In lieu of an abstract, here is a brief excerpt of the content:

  • The Uncertain Triumph of Democratic Capitalism
  • Peter L. Berger (bio)

In the half-century since it first appeared, Joseph Schumpeter's Capitalism, Socialism and Democracy has attained the status of a minor classic, an odd fate given that almost every one of its main propositions has been empirically falsified. I do not know whether the intent behind this symposium is to bury Schumpeter, to praise him, or perhaps to do both. For the most part, I will do none of these, but rather will comment directly on the questions that were posed to the contributors to this volume, questions that can be usefully discussed without particular reference to Schumpeter. Yet I do want to venture one interpretation of this book by an author who, despite his erroneous predictions, continues to be well worth reading. This interpretation, I think, is not without relevance to our present intellectual and political situation.

The interpretation rests upon a simple fact that is often overlooked when Schumpeter's contributions are discussed namely, that the man was an Austrian to the core, not only by birth but by temperament and world view. His parental home is located in what subsequently became Czechoslovakia, but Schumpeter was born a German-speaking subject of the Habsburg monarchy. That political entity constituted much more than an empire; it comprised a very distinctive civilization whose special character was most strongly manifested by its educated urban classes. A central trait of this civilization was a deep-seated pessimism, frequently [End Page 7] verging on melancholia and even masochism. Schumpeter was very much a child of this civilization, notwithstanding the fact that he spent most of his professional life in the United States. The book under consideration here sharply illustrates this pessimism. Schumpeter was anything but a socialist; he would have been delighted to predict that capitalism was the wave of the future. In the book, of course, he predicted the opposite. Capitalism, he thought, would be done in not by its failures, as Marxists believed, but by its very successes (the irony of this view is very Austrian too). The economic mechanisms of capitalism would continue to work well, giving rise to social and cultural byproducts that would subvert the capitalist order from within: The "creative destruction" of capitalism (his phrase) would dissolve the moral basis of society, stifle the entrepreneurial spirit, smother the economy in bureaucracy, and bring forth a resentful intelligentsia bent on biting the capitalist hand that feeds it.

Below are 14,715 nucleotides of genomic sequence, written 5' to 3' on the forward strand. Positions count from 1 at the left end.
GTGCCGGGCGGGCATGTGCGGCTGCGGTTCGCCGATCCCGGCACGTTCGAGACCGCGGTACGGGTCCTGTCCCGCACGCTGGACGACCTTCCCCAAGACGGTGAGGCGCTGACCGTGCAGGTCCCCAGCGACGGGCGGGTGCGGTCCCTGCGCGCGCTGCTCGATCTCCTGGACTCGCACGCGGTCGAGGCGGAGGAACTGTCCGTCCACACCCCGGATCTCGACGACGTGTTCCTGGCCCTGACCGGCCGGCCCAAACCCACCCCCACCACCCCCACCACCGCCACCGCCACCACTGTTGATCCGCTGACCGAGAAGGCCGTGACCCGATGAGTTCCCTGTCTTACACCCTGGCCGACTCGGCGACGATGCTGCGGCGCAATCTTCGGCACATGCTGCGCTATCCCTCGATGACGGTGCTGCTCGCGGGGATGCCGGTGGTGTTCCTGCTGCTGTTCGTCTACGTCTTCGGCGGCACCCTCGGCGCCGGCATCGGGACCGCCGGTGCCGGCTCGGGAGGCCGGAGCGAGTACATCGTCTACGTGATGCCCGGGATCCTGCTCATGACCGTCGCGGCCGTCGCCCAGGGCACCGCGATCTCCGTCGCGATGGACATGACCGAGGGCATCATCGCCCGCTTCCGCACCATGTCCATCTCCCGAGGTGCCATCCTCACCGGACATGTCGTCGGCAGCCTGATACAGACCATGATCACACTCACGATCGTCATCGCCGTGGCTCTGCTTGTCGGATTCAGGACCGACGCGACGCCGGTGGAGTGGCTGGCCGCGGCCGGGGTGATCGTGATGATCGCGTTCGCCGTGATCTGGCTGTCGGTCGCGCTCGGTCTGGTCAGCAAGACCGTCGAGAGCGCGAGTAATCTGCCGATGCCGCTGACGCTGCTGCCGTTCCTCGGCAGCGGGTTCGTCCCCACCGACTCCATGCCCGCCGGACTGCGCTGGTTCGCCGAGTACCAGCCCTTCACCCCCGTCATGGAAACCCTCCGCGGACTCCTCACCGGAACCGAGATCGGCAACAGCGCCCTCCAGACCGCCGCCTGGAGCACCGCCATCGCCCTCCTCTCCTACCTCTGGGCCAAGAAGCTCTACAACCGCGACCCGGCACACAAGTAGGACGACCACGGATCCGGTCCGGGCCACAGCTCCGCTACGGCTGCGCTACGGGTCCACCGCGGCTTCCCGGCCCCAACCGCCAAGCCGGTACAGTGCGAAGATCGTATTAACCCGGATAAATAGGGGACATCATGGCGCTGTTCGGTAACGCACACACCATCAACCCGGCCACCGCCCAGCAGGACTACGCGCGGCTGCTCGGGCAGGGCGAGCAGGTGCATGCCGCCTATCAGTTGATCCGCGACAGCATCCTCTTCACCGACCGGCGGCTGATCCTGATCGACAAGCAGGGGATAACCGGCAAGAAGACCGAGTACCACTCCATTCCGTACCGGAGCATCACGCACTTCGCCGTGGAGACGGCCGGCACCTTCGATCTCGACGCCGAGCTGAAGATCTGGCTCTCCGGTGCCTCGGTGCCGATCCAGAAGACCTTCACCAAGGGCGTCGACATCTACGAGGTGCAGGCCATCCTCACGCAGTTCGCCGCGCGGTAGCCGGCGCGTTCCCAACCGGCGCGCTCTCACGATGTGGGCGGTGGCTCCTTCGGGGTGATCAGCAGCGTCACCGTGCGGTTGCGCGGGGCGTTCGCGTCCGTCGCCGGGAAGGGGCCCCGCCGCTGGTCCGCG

To be sure, all of these developments did occur to an extent, but so far capitalism has been eminently successful in surviving them and even in turning them to its own advantage. As to socialism, Schumpeter believed both that it could work economically and that it could be reconciled with democratic forms of government. It is now fairly clear that he was wrong on both counts, at least as the empirical record so far indicates.

I suppose that one could apply the term "cognitive masochism" to an intellectual posture that defines integrity as predicting that course of events which one least desires. (It is no accident that the Baron von Sacher-Masoch, whose name simultaneously evokes one of the world's most delicious pastries and one of its most complicated neuroses, was also an Austrian.) This posture is well exemplified by an episode in Schumpeter's early career. Just after World War I, he was invited to join the commission planning the nationalization of industries in Germany. A friend asked him how he could have accepted this invitation, since as an economist he was strongly opposed to nationalization. He replied: "If a person wants to commit suicide, it is good to have a physician in attendance." While there is surely a certain grandeur in such an attitude—a stoic fortitude that looks without flinching at the world as it is and not as one would like it to be—we should also remember that no special epistemological privilege attaches to pessimism.

Still, Schumpeter's attitude can serve as a useful corrective to the current mood, which is one of triumphalism as far as capitalism and democracy are concerned. It is not only the Soviet empire that has collapsed, but, or...


Additional Information

Print ISSN
pp. 7-16
Launched on MUSE
Open Access
Back To Top

This website uses cookies to ensure you get the best experience on our website. Without cookies your experience may not be seamless.